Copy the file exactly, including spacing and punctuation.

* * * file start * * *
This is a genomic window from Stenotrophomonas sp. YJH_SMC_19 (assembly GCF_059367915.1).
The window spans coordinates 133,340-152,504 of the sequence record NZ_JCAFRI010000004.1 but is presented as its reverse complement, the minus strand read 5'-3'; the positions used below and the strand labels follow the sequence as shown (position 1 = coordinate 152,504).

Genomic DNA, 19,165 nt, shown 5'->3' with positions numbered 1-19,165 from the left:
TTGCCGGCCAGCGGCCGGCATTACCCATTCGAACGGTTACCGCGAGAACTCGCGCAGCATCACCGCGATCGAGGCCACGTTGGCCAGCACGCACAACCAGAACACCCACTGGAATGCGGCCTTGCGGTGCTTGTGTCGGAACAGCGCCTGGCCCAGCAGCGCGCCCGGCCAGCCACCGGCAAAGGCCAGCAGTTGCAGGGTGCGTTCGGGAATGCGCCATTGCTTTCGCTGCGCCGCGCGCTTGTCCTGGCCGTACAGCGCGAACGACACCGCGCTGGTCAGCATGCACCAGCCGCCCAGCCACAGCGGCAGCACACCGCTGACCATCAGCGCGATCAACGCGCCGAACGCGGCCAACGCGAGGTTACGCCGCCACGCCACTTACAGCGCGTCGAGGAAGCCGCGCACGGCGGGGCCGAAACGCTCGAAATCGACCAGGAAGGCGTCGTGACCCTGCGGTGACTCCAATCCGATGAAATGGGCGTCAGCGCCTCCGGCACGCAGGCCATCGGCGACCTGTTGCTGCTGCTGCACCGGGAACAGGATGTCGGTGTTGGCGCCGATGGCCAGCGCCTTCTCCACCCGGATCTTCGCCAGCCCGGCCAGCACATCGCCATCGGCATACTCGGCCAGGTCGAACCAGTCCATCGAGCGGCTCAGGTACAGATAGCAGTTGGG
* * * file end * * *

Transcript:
This is a genomic window from Stenotrophomonas sp. YJH_SMC_19 (assembly GCF_059367915.1).
The window spans coordinates 133,340-152,504 of the sequence record NZ_JCAFRI010000004.1 but is presented as its reverse complement, the minus strand read 5'-3'; the positions used below and the strand labels follow the sequence as shown (position 1 = coordinate 152,504).

Genomic DNA, 19,165 nt, shown 5'->3' with positions numbered 1-19,165 from the left:
TTGCCGGCCAGCGGCCGGCATTACCCATTCGAACGGTTACCGCGAGAACTCGCGCAGCATCACCGCGATCGAGGCCACGTTGGCCAGCACGCACAACCAGAACACCCACTGGAATGCGGCCTTGCGGTGCTTGTGTCGGAACAGCGCCTGGCCCAGCAGCGCGCCCGGCCAGCCACCGGCAAAGGCCAGCAGTTGCAGGGTGCGTTCGGGAATGCGCCATTGCTTTCGCTGCGCCGCGCGCTTGTCCTGGCCGTACAGCGCGAACGACACCGCGCTGGTCAGCATGCACCAGCCGCCCAGCCACAGCGGCAGCACACCGCTGACCATCAGCGCGATCAACGCGCCGAACGCGGCCAACGCGAGGTTACGCCGCCACGCCACTTACAGCGCGTCGAGGAAGCCGCGCACGGCGGGGCCGAAACGCTCGAAATCGACCAGGAAGGCGTCGTGACCCTGCGGTGACTCCAATCCGATGAAATGGGCGTCAGCGCCTCCGGCACGCAGGCCATCGGCGACCTGTTGCTGCTGCTGCACCGGGAACAGGATGTCGGTGTTGGCGCCGATGGCCAGCGCCTTCTCCACCCGGATCTTCGCCAGCCCGGCCAGCACATCGCCATCGGCATACTCGGCCAGGTCGAACCAGTCCATCGAGCGGCTCAGGTACAGATAGCAGTTGGG